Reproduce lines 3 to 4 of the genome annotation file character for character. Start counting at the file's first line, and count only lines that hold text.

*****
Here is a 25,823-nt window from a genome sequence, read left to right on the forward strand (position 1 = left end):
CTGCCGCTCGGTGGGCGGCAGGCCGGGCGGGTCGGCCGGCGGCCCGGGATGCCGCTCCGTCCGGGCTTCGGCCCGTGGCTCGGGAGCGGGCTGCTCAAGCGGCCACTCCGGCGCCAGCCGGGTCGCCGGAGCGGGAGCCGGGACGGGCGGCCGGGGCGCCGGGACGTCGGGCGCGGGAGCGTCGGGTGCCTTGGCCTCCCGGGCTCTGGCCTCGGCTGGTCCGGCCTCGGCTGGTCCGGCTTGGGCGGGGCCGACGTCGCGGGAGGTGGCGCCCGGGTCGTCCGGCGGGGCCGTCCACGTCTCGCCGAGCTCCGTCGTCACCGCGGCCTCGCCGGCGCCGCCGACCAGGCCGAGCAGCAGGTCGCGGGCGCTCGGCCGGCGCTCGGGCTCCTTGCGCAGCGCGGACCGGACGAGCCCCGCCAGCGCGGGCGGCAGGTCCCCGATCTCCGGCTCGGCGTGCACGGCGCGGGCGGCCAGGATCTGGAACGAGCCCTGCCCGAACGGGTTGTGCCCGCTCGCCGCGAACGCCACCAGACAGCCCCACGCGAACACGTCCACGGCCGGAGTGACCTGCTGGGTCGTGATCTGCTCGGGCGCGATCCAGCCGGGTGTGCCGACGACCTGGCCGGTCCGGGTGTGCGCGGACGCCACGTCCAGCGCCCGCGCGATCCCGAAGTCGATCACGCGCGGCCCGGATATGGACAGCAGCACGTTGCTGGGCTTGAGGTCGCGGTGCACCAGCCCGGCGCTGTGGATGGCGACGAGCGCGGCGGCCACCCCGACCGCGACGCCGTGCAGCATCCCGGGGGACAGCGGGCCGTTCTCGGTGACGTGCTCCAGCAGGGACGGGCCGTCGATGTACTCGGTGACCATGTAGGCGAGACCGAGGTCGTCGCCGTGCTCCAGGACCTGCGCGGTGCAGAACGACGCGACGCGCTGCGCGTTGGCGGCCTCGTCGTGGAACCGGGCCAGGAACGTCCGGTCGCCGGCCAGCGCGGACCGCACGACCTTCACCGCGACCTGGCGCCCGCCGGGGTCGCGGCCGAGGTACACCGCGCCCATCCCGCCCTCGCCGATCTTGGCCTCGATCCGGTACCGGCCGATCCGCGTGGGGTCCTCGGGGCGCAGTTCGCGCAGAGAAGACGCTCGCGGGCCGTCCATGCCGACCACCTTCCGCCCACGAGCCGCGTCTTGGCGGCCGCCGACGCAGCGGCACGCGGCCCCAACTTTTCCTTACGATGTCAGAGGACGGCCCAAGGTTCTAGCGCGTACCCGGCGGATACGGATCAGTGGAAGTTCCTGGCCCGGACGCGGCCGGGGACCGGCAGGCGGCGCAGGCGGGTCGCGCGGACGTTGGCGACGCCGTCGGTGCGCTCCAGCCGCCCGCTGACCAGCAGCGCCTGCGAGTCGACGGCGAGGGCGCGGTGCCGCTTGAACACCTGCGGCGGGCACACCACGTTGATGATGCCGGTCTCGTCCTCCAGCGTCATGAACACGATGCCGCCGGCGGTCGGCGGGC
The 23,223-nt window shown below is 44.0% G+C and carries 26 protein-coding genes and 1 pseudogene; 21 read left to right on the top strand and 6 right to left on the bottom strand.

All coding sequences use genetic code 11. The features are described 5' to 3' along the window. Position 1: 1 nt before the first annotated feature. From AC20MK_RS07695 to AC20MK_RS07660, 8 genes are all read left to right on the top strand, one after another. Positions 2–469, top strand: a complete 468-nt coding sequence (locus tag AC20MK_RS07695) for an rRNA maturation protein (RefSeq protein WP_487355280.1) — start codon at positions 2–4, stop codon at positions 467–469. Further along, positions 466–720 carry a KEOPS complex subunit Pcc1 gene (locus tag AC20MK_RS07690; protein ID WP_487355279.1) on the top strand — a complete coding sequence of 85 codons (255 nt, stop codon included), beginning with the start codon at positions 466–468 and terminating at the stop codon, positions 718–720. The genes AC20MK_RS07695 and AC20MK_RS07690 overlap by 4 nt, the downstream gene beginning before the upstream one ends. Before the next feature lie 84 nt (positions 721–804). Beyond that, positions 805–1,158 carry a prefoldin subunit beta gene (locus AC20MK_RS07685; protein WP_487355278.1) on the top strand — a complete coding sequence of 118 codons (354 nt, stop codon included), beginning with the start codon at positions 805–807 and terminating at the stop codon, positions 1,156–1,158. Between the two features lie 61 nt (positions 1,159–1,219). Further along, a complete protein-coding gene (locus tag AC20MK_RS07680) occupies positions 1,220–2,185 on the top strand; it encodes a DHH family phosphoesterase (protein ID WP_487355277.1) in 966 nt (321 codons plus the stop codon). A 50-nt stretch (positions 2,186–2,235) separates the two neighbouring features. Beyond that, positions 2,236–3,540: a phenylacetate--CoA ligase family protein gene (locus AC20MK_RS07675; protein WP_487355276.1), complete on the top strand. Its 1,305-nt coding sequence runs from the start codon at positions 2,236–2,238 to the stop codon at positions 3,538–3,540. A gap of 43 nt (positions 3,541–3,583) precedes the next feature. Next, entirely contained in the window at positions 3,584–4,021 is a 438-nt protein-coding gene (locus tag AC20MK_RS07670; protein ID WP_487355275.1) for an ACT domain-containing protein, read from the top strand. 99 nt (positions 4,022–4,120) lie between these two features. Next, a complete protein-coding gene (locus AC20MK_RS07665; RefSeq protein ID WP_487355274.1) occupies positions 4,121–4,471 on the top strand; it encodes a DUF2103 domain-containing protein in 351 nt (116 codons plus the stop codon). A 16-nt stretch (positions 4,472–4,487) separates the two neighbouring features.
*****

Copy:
The 23,223-nt window shown below is 44.0% G+C and carries 26 protein-coding genes and 1 pseudogene; 21 read left to right on the top strand and 6 right to left on the bottom strand.

All coding sequences use genetic code 11. The features are described 5' to 3' along the window. Position 1: 1 nt before the first annotated feature. From AC20MK_RS07695 to AC20MK_RS07660, 8 genes are all read left to right on the top strand, one after another. Positions 2–469, top strand: a complete 468-nt coding sequence (locus tag AC20MK_RS07695) for an rRNA maturation protein (RefSeq protein WP_487355280.1) — start codon at positions 2–4, stop codon at positions 467–469. Further along, positions 466–720 carry a KEOPS complex subunit Pcc1 gene (locus tag AC20MK_RS07690; protein ID WP_487355279.1) on the top strand — a complete coding sequence of 85 codons (255 nt, stop codon included), beginning with the start codon at positions 466–468 and terminating at the stop codon, positions 718–720. The genes AC20MK_RS07695 and AC20MK_RS07690 overlap by 4 nt, the downstream gene beginning before the upstream one ends. Before the next feature lie 84 nt (positions 721–804). Beyond that, positions 805–1,158 carry a prefoldin subunit beta gene (locus AC20MK_RS07685; protein WP_487355278.1) on the top strand — a complete coding sequence of 118 codons (354 nt, stop codon included), beginning with the start codon at positions 805–807 and terminating at the stop codon, positions 1,156–1,158. Between the two features lie 61 nt (positions 1,159–1,219). Further along, a complete protein-coding gene (locus tag AC20MK_RS07680) occupies positions 1,220–2,185 on the top strand; it encodes a DHH family phosphoesterase (protein ID WP_487355277.1) in 966 nt (321 codons plus the stop codon). A 50-nt stretch (positions 2,186–2,235) separates the two neighbouring features. Beyond that, positions 2,236–3,540: a phenylacetate--CoA ligase family protein gene (locus AC20MK_RS07675; protein WP_487355276.1), complete on the top strand. Its 1,305-nt coding sequence runs from the start codon at positions 2,236–2,238 to the stop codon at positions 3,538–3,540. A gap of 43 nt (positions 3,541–3,583) precedes the next feature. Next, entirely contained in the window at positions 3,584–4,021 is a 438-nt protein-coding gene (locus tag AC20MK_RS07670; protein ID WP_487355275.1) for an ACT domain-containing protein, read from the top strand. 99 nt (positions 4,022–4,120) lie between these two features. Next, a complete protein-coding gene (locus AC20MK_RS07665; RefSeq protein ID WP_487355274.1) occupies positions 4,121–4,471 on the top strand; it encodes a DUF2103 domain-containing protein in 351 nt (116 codons plus the stop codon). A 16-nt stretch (positions 4,472–4,487) separates the two neighbouring features.